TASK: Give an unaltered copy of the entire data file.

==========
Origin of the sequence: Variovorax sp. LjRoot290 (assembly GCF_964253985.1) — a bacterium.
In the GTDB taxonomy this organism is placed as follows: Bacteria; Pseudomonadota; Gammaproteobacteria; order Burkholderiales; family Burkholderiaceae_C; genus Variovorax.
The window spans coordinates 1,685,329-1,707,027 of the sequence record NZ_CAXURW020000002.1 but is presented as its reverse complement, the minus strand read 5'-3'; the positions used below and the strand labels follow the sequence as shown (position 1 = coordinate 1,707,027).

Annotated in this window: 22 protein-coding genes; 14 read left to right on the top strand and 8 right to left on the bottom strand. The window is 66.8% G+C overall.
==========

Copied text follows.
Origin of the sequence: Variovorax sp. LjRoot290 (assembly GCF_964253985.1) — a bacterium.
In the GTDB taxonomy this organism is placed as follows: Bacteria; Pseudomonadota; Gammaproteobacteria; order Burkholderiales; family Burkholderiaceae_C; genus Variovorax.
The window spans coordinates 1,685,329-1,707,027 of the sequence record NZ_CAXURW020000002.1 but is presented as its reverse complement, the minus strand read 5'-3'; the positions used below and the strand labels follow the sequence as shown (position 1 = coordinate 1,707,027).

Annotated in this window: 22 protein-coding genes; 14 read left to right on the top strand and 8 right to left on the bottom strand. The window is 66.8% G+C overall.